Artikel

Historical sociolinguistics in colonial New Guinea: The Rhenish mission society in the Astrolabe Bay

The Rhenish Mission Society, a German Protestant mission, was active in a small part of northern New Guinea, the Astrolabe Bay, between 1887 and 1932. Up until 1914, this region was under German colonial rule. The German dominance was also reflected in rules on language use in official contexts such as schools and administration. Missionaries were strongly affected by such rules as their most important tool in mission work was language. In addition, they were also responsible for school education as most schools in the German colonial areas in the Pacific were mission-run. Thus, mission societies had to make decisions about what languages to use, considering their own needs, their ideological convictions, and the colonial government’s requirements. These considerations were framed by the complex setting of New Guinea’s language wealth where several hundred languages were, and still are, spoken. This paper investigates a small set of original documents from the Rhenish Mission Society to trace what steps were taken and what considerations played a major role in the process of agreeing on a suitable means of communication with the people the missionaries wanted to reach, thereby touching upon topics such as language attitudes, language policies and politics, practical considerations of language learning and language spread, and colonial actions impacting local language ecologies.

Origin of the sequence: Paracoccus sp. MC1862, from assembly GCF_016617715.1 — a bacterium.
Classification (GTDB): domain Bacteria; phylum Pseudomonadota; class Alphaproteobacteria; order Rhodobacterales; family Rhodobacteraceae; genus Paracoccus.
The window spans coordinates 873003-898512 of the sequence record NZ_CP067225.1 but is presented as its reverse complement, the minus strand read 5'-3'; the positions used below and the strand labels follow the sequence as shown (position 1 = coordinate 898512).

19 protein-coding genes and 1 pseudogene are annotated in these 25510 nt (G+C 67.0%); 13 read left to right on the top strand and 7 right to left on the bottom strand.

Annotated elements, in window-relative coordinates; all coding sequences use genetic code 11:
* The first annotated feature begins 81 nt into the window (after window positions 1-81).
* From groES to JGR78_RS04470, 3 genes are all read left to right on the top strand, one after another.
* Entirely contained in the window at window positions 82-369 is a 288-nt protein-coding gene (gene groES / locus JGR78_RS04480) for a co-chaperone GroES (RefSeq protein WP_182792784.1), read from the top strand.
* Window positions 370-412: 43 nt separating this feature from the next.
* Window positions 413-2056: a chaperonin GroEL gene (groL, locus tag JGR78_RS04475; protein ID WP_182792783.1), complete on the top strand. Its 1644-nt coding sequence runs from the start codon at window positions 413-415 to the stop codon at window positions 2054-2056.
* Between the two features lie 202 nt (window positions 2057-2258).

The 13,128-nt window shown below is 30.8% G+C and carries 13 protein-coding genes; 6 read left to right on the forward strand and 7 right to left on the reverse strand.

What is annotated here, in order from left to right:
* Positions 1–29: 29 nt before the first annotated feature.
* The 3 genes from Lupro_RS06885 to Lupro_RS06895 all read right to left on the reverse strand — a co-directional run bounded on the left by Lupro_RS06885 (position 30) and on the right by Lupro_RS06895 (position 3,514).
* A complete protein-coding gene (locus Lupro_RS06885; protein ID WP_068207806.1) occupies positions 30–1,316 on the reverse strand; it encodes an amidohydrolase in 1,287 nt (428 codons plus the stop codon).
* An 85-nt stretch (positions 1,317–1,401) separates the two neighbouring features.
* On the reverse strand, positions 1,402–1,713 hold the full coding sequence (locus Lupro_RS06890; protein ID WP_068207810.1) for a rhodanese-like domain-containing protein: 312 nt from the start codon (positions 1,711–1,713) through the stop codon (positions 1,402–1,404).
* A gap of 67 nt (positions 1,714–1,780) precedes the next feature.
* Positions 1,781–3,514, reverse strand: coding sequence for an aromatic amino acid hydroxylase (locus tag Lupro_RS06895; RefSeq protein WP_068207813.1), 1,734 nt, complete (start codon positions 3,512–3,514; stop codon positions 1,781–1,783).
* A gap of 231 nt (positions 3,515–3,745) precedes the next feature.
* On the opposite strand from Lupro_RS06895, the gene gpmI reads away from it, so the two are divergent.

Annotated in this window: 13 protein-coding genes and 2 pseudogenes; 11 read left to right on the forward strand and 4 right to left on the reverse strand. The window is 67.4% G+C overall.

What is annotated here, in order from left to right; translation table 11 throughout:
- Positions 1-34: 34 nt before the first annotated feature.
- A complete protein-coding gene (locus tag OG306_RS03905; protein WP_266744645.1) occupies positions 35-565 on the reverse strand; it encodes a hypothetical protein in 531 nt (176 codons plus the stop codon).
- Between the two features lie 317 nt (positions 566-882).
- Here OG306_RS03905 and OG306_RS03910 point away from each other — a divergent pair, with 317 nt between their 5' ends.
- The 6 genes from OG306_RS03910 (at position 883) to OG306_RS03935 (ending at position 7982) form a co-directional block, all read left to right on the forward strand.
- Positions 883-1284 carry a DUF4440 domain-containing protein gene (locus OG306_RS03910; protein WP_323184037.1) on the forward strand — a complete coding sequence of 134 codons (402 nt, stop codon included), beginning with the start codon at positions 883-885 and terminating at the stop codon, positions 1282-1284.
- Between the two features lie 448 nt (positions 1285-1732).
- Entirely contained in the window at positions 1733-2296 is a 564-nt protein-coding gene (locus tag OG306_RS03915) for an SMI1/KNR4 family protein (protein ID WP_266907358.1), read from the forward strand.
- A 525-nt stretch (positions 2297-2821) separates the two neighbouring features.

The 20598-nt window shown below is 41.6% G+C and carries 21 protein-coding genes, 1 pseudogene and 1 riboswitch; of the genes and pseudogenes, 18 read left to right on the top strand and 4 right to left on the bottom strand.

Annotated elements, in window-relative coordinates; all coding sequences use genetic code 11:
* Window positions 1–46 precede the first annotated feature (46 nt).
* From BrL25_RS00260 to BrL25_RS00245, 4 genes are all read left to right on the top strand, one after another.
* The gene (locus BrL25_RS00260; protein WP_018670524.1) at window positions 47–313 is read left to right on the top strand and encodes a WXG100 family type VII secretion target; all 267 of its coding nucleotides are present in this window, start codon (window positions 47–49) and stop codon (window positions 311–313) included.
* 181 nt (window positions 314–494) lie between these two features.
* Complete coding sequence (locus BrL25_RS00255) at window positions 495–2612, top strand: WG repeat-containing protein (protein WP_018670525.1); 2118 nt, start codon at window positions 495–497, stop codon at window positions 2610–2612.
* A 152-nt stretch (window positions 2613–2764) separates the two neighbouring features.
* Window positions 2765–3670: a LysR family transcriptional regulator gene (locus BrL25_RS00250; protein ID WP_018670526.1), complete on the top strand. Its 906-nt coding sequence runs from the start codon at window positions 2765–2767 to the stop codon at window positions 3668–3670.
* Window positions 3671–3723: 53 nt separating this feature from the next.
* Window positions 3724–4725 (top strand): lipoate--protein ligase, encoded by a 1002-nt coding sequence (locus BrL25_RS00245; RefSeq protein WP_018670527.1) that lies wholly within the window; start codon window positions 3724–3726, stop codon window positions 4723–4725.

Sprache
Englisch

Thema
Kolonialismus

Ereignis
Geistige Schöpfung
(wer)
Stolberg, Doris
(wann)
2017-04-28
Ereignis
Veröffentlichung
(wer)
Berlin : de Gruyter

URN
urn:nbn:de:bsz:mh39-61052
Letzte Aktualisierung
14.09.2023, 08:26 MESZ

Objekttyp


  • Artikel

Beteiligte


  • Stolberg, Doris
  • Berlin : de Gruyter

Entstanden


  • 2017-04-28

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